For our iPhones, we'll need to unhide the folder named iPhones. Once these are visible again, create a slice that encompasses both phones keeping the slice as close as possible to the edges of the phones. You should end up with a slice with the size of around 420x625px.

Before saving, hide the Background and Spotlight layers in the Layers panel (this will create a transparent background). Name this slice: iphones. Save as a PNG-24.


Next up is our logo. Unhide the folder App Description, create a slice around the logo that measures 315x80px in size. Try and get as close to the logo edges as possible. Using the Zoom Tool (Z) helps for this step.

Before saving, hide the Background and Spotlight layers in the Layers panel. Name this slice: logo. Save as a PNG-24.

App Store Button

For the app store button, unhide the folder Download Button, then right-click the folder and select Duplicate Group. Under the destination select New and click OK. This should open a new document with a copy of the download button. Duplicate this group once again, this time, don't change the destination.

Apply an Outer Glow effect to the "Button" layer in the duplicated group with the settings: 22% Opacity, #FFFFFF, and 13px Size. Move this duplicated group 30px under the original.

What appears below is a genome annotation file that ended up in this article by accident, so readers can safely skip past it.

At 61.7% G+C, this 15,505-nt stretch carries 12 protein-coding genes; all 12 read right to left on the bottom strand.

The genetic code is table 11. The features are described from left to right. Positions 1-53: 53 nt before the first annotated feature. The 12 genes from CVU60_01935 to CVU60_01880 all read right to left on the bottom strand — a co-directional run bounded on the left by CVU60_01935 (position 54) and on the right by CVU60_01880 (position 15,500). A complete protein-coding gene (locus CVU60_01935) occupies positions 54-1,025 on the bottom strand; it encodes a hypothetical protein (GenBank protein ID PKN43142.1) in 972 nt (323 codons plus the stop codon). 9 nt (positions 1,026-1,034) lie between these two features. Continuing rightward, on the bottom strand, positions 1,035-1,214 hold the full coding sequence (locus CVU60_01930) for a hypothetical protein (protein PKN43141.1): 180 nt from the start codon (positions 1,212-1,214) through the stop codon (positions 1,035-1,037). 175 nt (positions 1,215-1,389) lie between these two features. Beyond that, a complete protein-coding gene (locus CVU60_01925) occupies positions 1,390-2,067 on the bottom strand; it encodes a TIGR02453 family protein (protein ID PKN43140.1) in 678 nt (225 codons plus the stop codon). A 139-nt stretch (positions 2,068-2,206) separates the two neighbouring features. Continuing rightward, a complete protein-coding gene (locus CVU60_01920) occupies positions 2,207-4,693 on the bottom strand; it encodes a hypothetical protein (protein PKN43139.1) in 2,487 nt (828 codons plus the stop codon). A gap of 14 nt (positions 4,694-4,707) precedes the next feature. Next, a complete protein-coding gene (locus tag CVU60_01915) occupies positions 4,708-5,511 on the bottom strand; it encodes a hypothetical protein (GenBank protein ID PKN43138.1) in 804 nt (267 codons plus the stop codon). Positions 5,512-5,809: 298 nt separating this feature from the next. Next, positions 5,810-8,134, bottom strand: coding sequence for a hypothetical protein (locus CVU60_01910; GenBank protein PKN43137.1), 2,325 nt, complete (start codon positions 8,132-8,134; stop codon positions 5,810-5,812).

Finally, select Image > Trim... and click Transparent Pixels then select all the check boxes under Trim Away and click OK. We should end up with an image that looks like this (known as a "sprite"):

Save this as a PNG named app_store.png into the images/ folder.

Horizontal Separator

The horizontal separator is the 2px line that appears under the iPhone's description and above the footer. Unhide the Line Bottom and Line Top layers and zoom into the top lines (below the iPhones) at about 700% and draw a 1x2px slice.

Before saving, hide the Background and Spotlight layers in the Layers panel. Name this slice: h_separator. Save as a PNG-24.


For the screenshots, we're going to create four equal slices of 185x130px around each screenshot.

Before saving, hide the Background and Spotlight layers in the Layers panel. Give these slices relevant names. Save them as PNG-24.


Since all the bullets are the same, we only need to slice out the first one. Zooming in to around 400%, create an 18x18px slice around the bullet, this size should account for the "glow" effect that has been applied to them. If you realize the bullet is not centered within the slice, feel free to move the slice around by dragging it with your mouse or using the arrow keys.

Before saving, hide the Background and Spotlight layers in the Layers panel. Name this slice: bullet. Save as a PNG-24.

Footer Icons

To slice the icons used in the footer area, we're going to repeat the steps we did when creating a sprite for the App Store Button.

Start by selecting the four footer icon layers in the Layers Panel (The layers are named: Twitter, Help, Download, Copyright and located in the "Footer" folder). Then, select Layer > Duplicate Layers. and under the destination select New and click OK. On this new layer, you may notice the icons are nearly invisible, so, it helps to create a blank layer, position it to the bottom of all the icon layers and use the Paint Bucket Tool (G) to fill it with a solid color (I chose #000000).

Next, we need to arrange the icons directly under one another (no spaces), to form a vertical line like so:

Save this as a PNG named icons.png into the images/ folder.

Now that we have all of our images saved in our images/ directory, we can proceed to finish the rest of our markup.

Step 4 - Background Images